Clay Routledge, NDSU professor of psychology, recently wrote “Are Americans Really Becoming Less Religious?” for Psychology Today and “We Champion Racial, Gender and Cultural Diversity – Why not Viewpoint Diversity” for Scientific American.
Routledge, a social psychologist, notes in the Psychology Today article posted Oct. 23 that opinion polls show Americans are turning away from traditional religious practices, but the “religious minds” of nonbelievers are active.
“Fewer people are going to church, but New Age spirituality books, seminars and healing practices proliferate,” he wrote. “Belief in God is on the decline, but belief in UFOs, ghosts and other paranormal phenomena appears to be on the rise.”
Routledge based his article on his paper, “Beyond religion: Finding meaning in nontraditional magical beliefs,” that was presented at the annual American Psychological Society conference in Chicago earlier this year.
He concludes his Psychology Today article saying it is an exciting time to explore the issues of religion and spirituality. “As long as humans are existential animals, organisms focused not only on living but also on living a life full of meaning, they will remain spiritually curious, seeking experiences that involve ideas and beliefs outside of a scientific understanding of the world,” Routledge wrote.
The research was funded through grant no. 47996 from the John Templeton Foundation.
In the Scientific American piece published Oct. 24, Routledge suggested universities in the U.S. are increasingly homogeneous ideologically, noting studies suggest fewer than 10 percent of social science faculty members consider themselves conservative.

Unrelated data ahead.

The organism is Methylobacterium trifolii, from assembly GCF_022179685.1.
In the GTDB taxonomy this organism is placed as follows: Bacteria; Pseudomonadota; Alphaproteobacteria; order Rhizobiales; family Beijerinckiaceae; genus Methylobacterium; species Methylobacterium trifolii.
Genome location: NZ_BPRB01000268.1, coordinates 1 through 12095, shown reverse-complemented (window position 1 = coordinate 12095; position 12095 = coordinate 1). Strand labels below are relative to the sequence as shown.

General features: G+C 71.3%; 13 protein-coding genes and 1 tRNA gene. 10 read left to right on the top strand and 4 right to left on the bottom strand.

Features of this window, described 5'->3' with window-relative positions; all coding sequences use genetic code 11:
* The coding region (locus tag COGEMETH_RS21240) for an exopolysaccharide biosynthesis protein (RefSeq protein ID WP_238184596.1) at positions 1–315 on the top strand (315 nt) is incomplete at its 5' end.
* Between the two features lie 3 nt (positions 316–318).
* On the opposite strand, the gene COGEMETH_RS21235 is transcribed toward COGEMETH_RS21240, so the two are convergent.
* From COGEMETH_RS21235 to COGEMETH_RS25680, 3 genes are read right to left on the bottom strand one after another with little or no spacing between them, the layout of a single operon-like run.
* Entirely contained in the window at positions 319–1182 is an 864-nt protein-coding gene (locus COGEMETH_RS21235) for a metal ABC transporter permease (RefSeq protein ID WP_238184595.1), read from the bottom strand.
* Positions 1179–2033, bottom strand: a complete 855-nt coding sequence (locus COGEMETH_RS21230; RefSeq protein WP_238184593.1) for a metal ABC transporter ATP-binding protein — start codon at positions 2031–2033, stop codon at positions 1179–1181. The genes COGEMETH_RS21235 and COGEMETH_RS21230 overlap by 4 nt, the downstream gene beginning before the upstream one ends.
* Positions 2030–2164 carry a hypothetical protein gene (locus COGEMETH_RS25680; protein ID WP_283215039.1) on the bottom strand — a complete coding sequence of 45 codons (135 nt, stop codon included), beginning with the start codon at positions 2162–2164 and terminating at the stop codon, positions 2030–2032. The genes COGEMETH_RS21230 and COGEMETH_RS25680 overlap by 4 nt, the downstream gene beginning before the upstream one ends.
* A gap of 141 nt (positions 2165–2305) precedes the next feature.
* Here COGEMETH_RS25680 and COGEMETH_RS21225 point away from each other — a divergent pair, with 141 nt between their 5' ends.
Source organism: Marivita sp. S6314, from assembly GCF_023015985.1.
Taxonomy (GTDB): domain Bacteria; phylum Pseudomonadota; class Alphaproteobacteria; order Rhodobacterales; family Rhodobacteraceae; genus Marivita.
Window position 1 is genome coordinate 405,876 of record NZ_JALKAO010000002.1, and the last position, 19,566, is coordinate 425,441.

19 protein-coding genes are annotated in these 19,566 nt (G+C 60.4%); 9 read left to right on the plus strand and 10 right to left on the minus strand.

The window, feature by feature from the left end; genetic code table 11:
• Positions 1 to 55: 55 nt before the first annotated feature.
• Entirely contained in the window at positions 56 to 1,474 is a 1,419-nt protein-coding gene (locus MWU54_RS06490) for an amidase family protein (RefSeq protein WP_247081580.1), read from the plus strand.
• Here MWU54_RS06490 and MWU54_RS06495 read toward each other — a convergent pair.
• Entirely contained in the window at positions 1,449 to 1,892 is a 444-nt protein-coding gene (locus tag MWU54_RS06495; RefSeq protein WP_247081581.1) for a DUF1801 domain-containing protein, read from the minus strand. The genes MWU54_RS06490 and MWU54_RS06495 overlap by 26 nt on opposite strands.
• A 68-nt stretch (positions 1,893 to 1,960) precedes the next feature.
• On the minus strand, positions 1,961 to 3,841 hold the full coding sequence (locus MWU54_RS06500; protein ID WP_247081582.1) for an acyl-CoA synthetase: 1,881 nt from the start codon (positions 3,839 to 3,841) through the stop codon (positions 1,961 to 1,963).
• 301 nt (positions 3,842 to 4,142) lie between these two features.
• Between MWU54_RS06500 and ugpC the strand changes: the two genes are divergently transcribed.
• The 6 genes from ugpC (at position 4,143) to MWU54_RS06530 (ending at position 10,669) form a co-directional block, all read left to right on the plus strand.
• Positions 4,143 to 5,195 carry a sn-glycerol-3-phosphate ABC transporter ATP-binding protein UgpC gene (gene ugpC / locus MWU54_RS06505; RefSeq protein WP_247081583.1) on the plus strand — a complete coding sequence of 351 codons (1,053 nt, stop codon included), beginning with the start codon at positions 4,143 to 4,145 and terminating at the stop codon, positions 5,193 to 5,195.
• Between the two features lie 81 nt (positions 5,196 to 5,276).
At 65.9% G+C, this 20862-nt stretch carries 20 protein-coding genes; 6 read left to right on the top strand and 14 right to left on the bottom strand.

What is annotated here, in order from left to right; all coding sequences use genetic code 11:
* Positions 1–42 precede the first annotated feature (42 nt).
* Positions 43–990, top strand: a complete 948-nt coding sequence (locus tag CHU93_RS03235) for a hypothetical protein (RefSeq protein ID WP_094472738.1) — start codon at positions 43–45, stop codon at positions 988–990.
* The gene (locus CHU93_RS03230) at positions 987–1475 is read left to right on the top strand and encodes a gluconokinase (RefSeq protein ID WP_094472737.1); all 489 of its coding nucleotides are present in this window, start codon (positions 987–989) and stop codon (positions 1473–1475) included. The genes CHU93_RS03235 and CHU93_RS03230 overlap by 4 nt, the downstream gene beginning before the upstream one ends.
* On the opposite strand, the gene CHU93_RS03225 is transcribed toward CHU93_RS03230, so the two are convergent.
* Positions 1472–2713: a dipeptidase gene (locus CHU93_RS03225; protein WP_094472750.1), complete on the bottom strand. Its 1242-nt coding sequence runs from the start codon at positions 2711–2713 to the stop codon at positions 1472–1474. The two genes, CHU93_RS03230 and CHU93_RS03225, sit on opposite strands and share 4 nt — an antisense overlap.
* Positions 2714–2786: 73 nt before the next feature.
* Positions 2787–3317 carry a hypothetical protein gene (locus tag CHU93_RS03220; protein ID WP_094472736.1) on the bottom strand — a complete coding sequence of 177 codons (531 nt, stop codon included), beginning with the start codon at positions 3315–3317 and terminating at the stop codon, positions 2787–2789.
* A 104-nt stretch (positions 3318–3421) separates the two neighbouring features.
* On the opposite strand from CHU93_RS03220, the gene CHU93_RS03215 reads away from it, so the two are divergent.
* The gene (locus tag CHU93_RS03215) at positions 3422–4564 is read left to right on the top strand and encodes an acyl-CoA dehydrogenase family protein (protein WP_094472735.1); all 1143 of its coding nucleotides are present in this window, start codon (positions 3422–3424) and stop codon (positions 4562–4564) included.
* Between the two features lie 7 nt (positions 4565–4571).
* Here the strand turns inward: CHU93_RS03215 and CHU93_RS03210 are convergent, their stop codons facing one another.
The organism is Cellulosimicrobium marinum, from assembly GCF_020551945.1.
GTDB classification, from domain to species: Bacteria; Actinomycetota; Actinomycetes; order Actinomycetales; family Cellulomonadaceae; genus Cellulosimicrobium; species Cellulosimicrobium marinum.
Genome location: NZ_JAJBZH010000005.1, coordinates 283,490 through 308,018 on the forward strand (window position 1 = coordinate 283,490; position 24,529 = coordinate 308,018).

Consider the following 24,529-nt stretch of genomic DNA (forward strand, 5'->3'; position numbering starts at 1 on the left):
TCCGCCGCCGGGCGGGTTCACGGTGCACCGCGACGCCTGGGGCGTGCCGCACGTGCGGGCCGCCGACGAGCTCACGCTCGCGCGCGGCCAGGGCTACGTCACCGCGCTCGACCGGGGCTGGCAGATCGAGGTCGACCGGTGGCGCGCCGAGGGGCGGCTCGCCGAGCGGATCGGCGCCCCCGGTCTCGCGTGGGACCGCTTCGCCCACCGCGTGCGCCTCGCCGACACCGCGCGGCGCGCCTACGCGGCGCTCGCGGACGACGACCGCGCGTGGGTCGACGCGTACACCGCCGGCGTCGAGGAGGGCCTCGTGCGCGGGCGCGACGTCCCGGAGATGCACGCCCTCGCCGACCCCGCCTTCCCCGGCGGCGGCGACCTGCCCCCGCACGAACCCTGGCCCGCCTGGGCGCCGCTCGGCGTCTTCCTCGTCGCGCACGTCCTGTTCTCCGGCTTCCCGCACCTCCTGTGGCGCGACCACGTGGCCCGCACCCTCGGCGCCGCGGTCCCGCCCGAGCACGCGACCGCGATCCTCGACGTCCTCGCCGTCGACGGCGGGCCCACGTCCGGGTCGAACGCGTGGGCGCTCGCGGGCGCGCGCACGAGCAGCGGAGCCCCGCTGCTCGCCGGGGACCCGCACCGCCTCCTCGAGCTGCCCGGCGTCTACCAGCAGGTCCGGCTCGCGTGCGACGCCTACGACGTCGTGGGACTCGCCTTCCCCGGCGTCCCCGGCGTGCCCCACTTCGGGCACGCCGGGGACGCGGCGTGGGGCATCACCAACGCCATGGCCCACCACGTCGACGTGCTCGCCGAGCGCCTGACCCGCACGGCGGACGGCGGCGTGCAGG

“Higher education is supposed to facilitate intellectual, social and personal growth. Do we want colleges to become increasingly self-segregated so that conservative parents send their kids to more conservative schools and liberal parents send their kids to more liberal schools?” Routledge wrote. “Do we want young liberals to think it is okay to hide from ideas or censor speech they don’t like, or young conservatives to think college is not for them? This will only further divide and ultimately weaken us as a nation.”
Routledge is a respected researcher in his field of study. Reporters from the BBC, ABC news, CBS news and Men’s Health and Cosmopolitan magazines have cited him in their stories. He also has written the book, "Nostalgia: A Psychological Resource (Essays in Social Psychology)." He earned his doctorate at the University of Missouri-Columbia.
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